Security Updates

First there’s Microsoft’s new IE vulnerability revealed Saturday:

Late Saturday Microsoft revealed a vulnerability in all versions of Internet Explorer that is being used in “limited, targeted attacks.” They are investigating the vulnerability and exploit and have not yet determined what action they will take in response or when.

All versions of Internet Explorer from 6 through 11 are listed as vulnerable as well as all supported versions of Windows other than Server Core. Windows Server versions on which IE is run in the default Enhanced Security Configuration are not vulnerable unless an affected site is placed in the Internet Explorer Trusted sites zone.

via Microsoft discloses zero day in all versions of Internet Explorer | ZDNet.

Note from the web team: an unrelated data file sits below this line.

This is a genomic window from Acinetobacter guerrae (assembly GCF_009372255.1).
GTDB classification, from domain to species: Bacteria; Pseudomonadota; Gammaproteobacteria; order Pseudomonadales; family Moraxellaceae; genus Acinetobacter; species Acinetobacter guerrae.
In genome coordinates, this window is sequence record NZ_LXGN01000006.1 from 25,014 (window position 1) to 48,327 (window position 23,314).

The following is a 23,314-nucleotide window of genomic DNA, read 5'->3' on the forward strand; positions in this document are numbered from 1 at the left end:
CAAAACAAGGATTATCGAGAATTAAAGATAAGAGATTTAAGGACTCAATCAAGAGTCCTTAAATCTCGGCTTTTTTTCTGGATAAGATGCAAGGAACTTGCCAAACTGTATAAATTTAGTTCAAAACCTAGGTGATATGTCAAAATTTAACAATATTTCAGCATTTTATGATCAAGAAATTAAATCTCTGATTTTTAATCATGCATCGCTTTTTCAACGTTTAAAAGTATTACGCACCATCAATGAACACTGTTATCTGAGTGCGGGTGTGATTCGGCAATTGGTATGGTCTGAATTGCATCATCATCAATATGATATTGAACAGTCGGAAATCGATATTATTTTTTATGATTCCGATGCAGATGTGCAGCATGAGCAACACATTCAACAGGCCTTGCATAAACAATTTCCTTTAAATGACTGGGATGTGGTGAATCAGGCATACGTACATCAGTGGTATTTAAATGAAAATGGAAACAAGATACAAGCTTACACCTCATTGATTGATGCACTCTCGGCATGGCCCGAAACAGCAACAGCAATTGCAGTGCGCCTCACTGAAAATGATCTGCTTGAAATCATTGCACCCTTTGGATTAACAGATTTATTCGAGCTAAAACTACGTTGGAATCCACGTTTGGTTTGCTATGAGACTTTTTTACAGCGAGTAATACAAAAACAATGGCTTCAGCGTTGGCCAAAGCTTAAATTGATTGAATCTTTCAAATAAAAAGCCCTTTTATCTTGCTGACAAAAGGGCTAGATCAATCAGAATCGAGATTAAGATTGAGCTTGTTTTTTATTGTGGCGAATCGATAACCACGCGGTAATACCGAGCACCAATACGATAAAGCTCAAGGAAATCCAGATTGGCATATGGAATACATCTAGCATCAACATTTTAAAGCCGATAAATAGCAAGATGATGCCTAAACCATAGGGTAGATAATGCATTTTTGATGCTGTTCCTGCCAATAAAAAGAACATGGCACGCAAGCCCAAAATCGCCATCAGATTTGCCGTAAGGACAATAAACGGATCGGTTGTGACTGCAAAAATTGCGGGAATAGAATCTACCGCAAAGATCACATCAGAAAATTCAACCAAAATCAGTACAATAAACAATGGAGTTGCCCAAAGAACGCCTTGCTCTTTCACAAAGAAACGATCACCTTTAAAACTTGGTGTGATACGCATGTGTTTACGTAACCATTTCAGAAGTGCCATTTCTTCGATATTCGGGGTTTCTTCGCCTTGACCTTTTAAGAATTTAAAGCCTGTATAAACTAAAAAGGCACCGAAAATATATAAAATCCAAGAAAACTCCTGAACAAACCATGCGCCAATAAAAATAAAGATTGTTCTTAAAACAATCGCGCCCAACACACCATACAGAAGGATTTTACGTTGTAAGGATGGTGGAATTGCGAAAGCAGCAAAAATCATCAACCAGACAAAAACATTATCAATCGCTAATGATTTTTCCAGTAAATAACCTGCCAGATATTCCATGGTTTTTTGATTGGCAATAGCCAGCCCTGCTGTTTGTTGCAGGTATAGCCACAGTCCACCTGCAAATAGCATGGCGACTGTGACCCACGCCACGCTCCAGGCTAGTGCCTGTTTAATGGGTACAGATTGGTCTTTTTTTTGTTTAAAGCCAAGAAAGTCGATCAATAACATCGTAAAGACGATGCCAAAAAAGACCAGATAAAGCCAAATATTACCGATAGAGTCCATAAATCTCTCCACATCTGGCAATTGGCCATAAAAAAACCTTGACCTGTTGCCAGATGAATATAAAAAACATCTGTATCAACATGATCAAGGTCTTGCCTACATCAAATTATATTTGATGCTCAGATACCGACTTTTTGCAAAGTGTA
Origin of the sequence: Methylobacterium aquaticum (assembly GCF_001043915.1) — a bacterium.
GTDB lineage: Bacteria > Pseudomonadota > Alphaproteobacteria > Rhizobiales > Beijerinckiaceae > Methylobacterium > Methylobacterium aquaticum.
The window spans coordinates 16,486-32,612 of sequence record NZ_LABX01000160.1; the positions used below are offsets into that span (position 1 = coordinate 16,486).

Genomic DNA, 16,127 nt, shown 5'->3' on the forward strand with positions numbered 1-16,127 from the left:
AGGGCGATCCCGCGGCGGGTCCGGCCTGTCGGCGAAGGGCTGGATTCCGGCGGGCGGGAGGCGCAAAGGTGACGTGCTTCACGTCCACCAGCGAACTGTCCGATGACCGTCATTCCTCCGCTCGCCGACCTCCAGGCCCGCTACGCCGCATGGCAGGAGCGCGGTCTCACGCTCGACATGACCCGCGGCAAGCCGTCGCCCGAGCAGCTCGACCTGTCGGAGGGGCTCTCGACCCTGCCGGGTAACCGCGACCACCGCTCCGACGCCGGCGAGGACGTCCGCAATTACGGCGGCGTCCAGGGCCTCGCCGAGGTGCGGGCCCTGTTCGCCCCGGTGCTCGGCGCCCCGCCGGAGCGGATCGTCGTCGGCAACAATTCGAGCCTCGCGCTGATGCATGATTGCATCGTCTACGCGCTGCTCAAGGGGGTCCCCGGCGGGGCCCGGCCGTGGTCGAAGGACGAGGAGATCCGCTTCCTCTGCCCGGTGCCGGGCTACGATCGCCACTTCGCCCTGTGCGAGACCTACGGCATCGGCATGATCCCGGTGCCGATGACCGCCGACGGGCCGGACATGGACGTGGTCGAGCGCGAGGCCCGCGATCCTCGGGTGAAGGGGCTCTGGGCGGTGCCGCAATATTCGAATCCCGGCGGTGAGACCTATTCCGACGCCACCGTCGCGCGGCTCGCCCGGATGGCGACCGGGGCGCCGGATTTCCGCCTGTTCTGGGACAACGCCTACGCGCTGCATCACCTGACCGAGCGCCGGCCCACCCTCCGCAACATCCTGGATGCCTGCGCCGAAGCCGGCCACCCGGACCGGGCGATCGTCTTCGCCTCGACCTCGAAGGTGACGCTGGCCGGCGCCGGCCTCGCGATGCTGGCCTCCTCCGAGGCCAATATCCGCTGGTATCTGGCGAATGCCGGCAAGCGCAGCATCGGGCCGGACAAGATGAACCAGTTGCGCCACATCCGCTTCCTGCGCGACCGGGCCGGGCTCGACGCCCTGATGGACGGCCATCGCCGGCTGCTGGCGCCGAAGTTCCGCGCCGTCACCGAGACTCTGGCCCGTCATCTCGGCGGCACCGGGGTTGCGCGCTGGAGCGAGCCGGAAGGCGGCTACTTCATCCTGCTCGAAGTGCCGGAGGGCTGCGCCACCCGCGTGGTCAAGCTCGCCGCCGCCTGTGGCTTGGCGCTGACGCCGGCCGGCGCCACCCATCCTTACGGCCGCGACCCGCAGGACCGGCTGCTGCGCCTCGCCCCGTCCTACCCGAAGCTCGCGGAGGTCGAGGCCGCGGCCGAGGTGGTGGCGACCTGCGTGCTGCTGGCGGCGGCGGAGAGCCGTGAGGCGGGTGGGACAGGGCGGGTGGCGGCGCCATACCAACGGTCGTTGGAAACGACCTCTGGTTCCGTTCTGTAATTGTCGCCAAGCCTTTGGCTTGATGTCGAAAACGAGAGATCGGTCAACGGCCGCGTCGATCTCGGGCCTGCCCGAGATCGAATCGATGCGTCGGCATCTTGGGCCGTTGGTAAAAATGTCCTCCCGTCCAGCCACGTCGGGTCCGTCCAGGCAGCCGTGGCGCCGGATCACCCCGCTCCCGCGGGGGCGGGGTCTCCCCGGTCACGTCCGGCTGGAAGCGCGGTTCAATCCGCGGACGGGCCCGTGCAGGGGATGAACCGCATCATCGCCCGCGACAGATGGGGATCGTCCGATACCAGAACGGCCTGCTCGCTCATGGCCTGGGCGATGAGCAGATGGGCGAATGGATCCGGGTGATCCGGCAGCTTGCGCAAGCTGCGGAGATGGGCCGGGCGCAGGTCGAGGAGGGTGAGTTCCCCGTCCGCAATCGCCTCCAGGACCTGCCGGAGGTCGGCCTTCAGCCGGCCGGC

Then there’s the new Flash Zero Day exploit:

A day after reports that attackers are exploiting a zero-day vulnerability in Microsoft’s Internet Explorer browser, researchers warned of a separate active campaign that was targeting a critical vulnerability in fully patched versions of Adobe’s ubiquitous Flash media player.
No patch available yet for critical bug affecting all supported versions of IE.
The attacks were hosted on the Syrian Ministry of Justice website at hxxp:// and were detected on seven computers located in Syria, leading to theories that the campaign targeted dissidents complaining about the government of President Bashar al-Assad, according to a blog post published Monday by researchers from antivirus provider Kaspersky Lab.

Ars Technica

Finally there’s also this WordPress bug for users of a popular coder plugin: